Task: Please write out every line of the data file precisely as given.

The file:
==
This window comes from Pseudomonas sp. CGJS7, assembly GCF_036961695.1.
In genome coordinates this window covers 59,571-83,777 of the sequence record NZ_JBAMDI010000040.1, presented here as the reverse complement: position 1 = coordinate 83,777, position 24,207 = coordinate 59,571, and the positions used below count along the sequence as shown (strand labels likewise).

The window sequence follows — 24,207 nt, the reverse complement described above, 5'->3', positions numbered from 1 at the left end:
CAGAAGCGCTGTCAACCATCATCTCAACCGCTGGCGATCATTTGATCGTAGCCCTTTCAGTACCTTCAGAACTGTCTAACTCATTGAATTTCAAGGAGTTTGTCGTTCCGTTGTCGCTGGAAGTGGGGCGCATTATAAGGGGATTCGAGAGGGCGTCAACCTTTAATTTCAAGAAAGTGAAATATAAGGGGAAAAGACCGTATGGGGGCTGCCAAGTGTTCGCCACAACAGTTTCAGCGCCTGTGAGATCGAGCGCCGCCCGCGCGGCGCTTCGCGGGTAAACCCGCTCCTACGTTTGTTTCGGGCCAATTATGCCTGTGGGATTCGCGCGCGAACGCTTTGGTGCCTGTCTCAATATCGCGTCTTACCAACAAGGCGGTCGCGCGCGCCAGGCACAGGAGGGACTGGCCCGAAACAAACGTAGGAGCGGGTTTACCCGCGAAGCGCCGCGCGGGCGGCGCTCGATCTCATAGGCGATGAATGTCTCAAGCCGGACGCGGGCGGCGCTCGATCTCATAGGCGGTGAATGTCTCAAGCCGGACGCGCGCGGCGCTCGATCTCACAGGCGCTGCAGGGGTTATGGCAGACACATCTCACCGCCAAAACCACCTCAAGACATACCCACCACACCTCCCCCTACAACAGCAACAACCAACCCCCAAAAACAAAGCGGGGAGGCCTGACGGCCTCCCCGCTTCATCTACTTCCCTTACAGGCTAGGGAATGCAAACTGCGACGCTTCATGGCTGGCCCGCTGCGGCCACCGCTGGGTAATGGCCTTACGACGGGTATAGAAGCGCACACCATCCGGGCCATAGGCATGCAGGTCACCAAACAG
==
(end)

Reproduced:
This window comes from Pseudomonas sp. CGJS7, assembly GCF_036961695.1.
In genome coordinates this window covers 59,571-83,777 of the sequence record NZ_JBAMDI010000040.1, presented here as the reverse complement: position 1 = coordinate 83,777, position 24,207 = coordinate 59,571, and the positions used below count along the sequence as shown (strand labels likewise).

The window sequence follows — 24,207 nt, the reverse complement described above, 5'->3', positions numbered from 1 at the left end:
CAGAAGCGCTGTCAACCATCATCTCAACCGCTGGCGATCATTTGATCGTAGCCCTTTCAGTACCTTCAGAACTGTCTAACTCATTGAATTTCAAGGAGTTTGTCGTTCCGTTGTCGCTGGAAGTGGGGCGCATTATAAGGGGATTCGAGAGGGCGTCAACCTTTAATTTCAAGAAAGTGAAATATAAGGGGAAAAGACCGTATGGGGGCTGCCAAGTGTTCGCCACAACAGTTTCAGCGCCTGTGAGATCGAGCGCCGCCCGCGCGGCGCTTCGCGGGTAAACCCGCTCCTACGTTTGTTTCGGGCCAATTATGCCTGTGGGATTCGCGCGCGAACGCTTTGGTGCCTGTCTCAATATCGCGTCTTACCAACAAGGCGGTCGCGCGCGCCAGGCACAGGAGGGACTGGCCCGAAACAAACGTAGGAGCGGGTTTACCCGCGAAGCGCCGCGCGGGCGGCGCTCGATCTCATAGGCGATGAATGTCTCAAGCCGGACGCGGGCGGCGCTCGATCTCATAGGCGGTGAATGTCTCAAGCCGGACGCGCGCGGCGCTCGATCTCACAGGCGCTGCAGGGGTTATGGCAGACACATCTCACCGCCAAAACCACCTCAAGACATACCCACCACACCTCCCCCTACAACAGCAACAACCAACCCCCAAAAACAAAGCGGGGAGGCCTGACGGCCTCCCCGCTTCATCTACTTCCCTTACAGGCTAGGGAATGCAAACTGCGACGCTTCATGGCTGGCCCGCTGCGGCCACCGCTGGGTAATGGCCTTACGACGGGTATAGAAGCGCACACCATCCGGGCCATAGGCATGCAGGTCACCAAACAG